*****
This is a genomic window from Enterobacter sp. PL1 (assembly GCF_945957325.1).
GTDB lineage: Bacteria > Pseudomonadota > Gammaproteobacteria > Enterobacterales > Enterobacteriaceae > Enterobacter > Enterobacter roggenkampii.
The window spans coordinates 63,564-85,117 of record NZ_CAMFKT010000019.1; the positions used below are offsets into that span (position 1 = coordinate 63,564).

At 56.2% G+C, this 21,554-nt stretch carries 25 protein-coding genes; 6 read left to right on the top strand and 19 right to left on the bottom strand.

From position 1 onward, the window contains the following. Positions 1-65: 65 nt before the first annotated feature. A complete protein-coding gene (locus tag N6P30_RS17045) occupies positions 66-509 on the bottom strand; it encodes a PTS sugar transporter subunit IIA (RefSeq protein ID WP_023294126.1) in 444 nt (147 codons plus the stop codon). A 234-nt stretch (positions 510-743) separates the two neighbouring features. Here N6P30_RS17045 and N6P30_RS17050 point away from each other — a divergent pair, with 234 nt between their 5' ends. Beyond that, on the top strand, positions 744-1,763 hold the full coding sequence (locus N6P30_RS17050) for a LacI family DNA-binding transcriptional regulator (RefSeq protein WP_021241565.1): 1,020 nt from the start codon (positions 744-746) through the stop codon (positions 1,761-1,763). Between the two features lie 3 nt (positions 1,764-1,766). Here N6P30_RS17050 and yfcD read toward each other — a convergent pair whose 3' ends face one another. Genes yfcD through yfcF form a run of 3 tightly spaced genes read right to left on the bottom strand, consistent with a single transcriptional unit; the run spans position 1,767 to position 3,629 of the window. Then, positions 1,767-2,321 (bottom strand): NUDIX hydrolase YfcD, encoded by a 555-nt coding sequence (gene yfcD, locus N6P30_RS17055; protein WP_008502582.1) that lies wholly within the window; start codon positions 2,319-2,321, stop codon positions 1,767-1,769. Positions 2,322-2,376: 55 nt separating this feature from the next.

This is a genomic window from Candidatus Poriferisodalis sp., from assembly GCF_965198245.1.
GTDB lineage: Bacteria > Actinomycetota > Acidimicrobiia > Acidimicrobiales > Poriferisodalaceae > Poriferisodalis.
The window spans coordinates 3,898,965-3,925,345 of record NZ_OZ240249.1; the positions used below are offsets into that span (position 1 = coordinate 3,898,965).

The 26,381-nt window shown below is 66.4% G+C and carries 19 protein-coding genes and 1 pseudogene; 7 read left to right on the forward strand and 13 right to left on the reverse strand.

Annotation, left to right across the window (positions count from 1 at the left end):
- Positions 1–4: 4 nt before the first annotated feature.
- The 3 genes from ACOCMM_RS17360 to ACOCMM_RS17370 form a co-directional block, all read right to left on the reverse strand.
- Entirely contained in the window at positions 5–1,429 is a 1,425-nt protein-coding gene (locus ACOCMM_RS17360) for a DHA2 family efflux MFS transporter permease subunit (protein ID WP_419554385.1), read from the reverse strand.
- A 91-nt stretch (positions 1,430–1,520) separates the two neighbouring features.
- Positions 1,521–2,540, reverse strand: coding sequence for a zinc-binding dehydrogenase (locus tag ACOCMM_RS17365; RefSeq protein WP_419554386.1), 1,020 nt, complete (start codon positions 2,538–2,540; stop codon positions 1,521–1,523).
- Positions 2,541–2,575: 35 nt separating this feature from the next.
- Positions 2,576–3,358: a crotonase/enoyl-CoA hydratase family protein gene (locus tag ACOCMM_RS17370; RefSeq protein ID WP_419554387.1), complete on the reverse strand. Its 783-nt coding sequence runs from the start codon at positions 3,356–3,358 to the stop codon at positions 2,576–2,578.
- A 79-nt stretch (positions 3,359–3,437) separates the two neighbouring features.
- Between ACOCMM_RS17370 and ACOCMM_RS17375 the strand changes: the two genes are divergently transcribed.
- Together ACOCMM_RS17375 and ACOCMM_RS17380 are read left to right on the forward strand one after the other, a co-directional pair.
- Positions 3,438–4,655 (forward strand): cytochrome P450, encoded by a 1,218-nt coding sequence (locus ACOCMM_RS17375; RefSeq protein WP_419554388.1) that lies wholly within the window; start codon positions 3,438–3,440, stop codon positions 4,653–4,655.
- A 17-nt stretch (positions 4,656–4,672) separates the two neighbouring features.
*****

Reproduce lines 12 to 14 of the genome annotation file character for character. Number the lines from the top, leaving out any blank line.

- The 3 genes from ACOCMM_RS17360 to ACOCMM_RS17370 form a co-directional block, all read right to left on the reverse strand.
- Entirely contained in the window at positions 5–1,429 is a 1,425-nt protein-coding gene (locus ACOCMM_RS17360) for a DHA2 family efflux MFS transporter permease subunit (protein ID WP_419554385.1), read from the reverse strand.
- A 91-nt stretch (positions 1,430–1,520) separates the two neighbouring features.